CONCORD – The question of whether New Hampshire’s rape shield law extends from the trial courtroom to the appeals process was central to the argument made before the state Supreme Court Wednesday.
The attorney for convicted murderer Seth Mazzaglia argued before the justices that his client’s appeal rests on revealing details of the murder victim’s sexual history, a development that would have a chilling effect on future rape victims, according to advocates who oppose any such idea.
The attorney handling Mazzaglia’s appeal, Christopher M. Johnson, argued that Mazzaglia’s trial attorney should have been able to introduce Lizzi Marriott’s prior sexual history at trial, something Strafford County Superior Court Judge Steven Houran ruled irrelevant twice during the 20-day trial.
The jury found Mazzaglia guilty on June 27, 2014, of two first-degree murder charges. The former Dover resident, now 32, is serving life without parole for the October 2012 murder of 19-year old UNH student Lizzi Marriott. Mazzaglia argued at the trial that his live-in girlfriend, Kathryn McDonough, actually had more to do with the young woman’s murder. McDonough testified for 10 days against Mazzaglia and was sentenced to one- to three-year prison sentence for her part in the resulting cover-up, lying about the disappearance and death of her co-worker. She was released from prison in July.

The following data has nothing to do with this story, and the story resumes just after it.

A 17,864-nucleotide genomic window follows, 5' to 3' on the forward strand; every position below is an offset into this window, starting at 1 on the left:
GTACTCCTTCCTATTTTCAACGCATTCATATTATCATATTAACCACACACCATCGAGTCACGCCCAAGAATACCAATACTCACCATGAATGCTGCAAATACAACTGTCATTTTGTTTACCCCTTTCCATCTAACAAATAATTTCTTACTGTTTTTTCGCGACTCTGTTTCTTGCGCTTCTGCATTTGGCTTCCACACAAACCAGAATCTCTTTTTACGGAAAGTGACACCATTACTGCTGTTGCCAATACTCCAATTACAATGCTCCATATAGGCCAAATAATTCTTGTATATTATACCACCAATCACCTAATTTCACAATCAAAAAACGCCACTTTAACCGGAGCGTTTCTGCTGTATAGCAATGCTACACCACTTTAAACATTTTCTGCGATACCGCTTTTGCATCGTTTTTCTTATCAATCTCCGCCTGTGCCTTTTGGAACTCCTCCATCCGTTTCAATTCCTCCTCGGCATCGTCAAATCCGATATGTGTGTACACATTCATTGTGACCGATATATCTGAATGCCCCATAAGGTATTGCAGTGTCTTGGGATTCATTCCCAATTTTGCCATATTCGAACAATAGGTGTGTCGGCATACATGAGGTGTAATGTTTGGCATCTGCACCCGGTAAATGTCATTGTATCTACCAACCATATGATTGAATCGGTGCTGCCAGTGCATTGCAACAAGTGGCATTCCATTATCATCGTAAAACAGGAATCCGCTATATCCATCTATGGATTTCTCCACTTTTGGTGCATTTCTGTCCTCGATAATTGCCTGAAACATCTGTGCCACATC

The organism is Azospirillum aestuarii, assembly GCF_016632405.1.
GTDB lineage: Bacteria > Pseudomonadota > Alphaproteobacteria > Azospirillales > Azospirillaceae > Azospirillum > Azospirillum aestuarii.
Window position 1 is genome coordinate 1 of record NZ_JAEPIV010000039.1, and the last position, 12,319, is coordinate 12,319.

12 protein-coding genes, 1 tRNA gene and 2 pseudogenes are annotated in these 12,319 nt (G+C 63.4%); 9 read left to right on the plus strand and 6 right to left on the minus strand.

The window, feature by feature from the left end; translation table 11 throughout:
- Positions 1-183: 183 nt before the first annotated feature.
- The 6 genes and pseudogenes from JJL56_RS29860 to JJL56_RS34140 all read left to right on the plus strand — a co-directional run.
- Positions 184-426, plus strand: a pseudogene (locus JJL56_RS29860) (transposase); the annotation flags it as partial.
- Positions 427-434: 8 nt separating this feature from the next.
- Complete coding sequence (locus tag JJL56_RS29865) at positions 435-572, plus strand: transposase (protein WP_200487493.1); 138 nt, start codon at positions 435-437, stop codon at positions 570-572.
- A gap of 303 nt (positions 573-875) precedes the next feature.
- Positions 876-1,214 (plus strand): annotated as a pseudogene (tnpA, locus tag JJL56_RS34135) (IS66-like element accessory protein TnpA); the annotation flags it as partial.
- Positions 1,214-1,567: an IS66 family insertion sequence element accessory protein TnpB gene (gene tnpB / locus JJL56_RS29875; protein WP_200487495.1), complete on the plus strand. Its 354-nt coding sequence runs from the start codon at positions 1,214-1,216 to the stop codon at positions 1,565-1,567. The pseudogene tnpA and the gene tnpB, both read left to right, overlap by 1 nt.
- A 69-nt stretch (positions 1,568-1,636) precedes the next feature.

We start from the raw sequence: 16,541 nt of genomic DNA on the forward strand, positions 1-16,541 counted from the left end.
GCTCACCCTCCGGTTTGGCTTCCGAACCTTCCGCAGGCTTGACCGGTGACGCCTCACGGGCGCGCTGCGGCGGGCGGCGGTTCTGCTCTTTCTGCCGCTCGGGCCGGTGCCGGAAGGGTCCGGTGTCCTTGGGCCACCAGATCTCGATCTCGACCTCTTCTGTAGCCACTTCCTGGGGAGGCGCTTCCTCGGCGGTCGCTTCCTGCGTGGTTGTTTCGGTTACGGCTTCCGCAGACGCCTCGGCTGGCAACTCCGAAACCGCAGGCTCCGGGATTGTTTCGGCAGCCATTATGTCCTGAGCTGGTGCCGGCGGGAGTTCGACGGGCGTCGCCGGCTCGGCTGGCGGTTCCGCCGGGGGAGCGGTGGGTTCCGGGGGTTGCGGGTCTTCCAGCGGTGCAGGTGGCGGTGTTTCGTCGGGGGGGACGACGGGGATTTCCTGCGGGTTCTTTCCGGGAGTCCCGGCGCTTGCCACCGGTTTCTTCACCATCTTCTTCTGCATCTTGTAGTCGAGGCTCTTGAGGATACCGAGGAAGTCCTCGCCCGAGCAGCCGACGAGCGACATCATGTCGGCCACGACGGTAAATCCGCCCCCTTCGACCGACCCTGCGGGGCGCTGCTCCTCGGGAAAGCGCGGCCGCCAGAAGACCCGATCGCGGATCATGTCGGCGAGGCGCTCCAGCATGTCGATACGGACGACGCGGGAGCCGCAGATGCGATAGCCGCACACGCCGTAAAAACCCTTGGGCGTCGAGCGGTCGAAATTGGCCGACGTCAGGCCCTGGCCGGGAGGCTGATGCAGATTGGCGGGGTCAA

After McDonough said Marriott died during a rough sex act, she said she helped her boyfriend dump her body in the Piscataqua River near the ocean in Portsmouth. Marriott’s body has never been found.
Attorney Johnson argued that the rape shield rule protects a witness during the trial and should not apply during the appeals process.
Assistant Attorney General Peter R. Hinckley argued that a ruling in Mazzaglia’s favor would affect other sealed records.
Marriott’s family also opposes releasing any of the victim’s personal details, and the family’s attorney, Cyrus F. Rilee III, asked the justices that information sealed during Mazzaglia’s trial remain private during his appeal.
The question before the New Hampshire Supreme Court is whether a victim’s privacy rights take precedence over the public’s right to an open court process. After Wednesday’s oral arguments, the court took the matter under advisement. At a news conference held after the hearing, victim rights advocates said this groundbreaking issue will have far-reaching consequences.